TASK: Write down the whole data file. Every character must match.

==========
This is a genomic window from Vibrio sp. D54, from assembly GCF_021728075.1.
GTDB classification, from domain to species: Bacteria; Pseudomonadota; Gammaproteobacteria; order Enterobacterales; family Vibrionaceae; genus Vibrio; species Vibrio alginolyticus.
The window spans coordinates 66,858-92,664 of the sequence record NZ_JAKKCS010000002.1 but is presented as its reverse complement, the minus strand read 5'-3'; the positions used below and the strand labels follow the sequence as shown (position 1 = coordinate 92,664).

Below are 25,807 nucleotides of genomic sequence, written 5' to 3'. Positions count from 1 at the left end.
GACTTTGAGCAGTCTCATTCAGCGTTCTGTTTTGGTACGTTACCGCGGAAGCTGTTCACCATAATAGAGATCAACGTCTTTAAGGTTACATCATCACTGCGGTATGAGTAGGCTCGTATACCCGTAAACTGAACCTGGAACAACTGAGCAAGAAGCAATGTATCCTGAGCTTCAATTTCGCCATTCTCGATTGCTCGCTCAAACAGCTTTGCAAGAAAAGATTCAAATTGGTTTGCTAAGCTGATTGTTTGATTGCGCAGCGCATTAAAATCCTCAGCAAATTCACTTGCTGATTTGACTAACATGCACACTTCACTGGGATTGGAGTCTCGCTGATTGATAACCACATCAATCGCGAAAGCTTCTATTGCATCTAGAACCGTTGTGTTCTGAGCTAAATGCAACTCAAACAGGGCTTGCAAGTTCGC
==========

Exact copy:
This is a genomic window from Vibrio sp. D54, from assembly GCF_021728075.1.
GTDB classification, from domain to species: Bacteria; Pseudomonadota; Gammaproteobacteria; order Enterobacterales; family Vibrionaceae; genus Vibrio; species Vibrio alginolyticus.
The window spans coordinates 66,858-92,664 of the sequence record NZ_JAKKCS010000002.1 but is presented as its reverse complement, the minus strand read 5'-3'; the positions used below and the strand labels follow the sequence as shown (position 1 = coordinate 92,664).

Below are 25,807 nucleotides of genomic sequence, written 5' to 3'. Positions count from 1 at the left end.
GACTTTGAGCAGTCTCATTCAGCGTTCTGTTTTGGTACGTTACCGCGGAAGCTGTTCACCATAATAGAGATCAACGTCTTTAAGGTTACATCATCACTGCGGTATGAGTAGGCTCGTATACCCGTAAACTGAACCTGGAACAACTGAGCAAGAAGCAATGTATCCTGAGCTTCAATTTCGCCATTCTCGATTGCTCGCTCAAACAGCTTTGCAAGAAAAGATTCAAATTGGTTTGCTAAGCTGATTGTTTGATTGCGCAGCGCATTAAAATCCTCAGCAAATTCACTTGCTGATTTGACTAACATGCACACTTCACTGGGATTGGAGTCTCGCTGATTGATAACCACATCAATCGCGAAAGCTTCTATTGCATCTAGAACCGTTGTGTTCTGAGCTAAATGCAACTCAAACAGGGCTTGCAAGTTCGC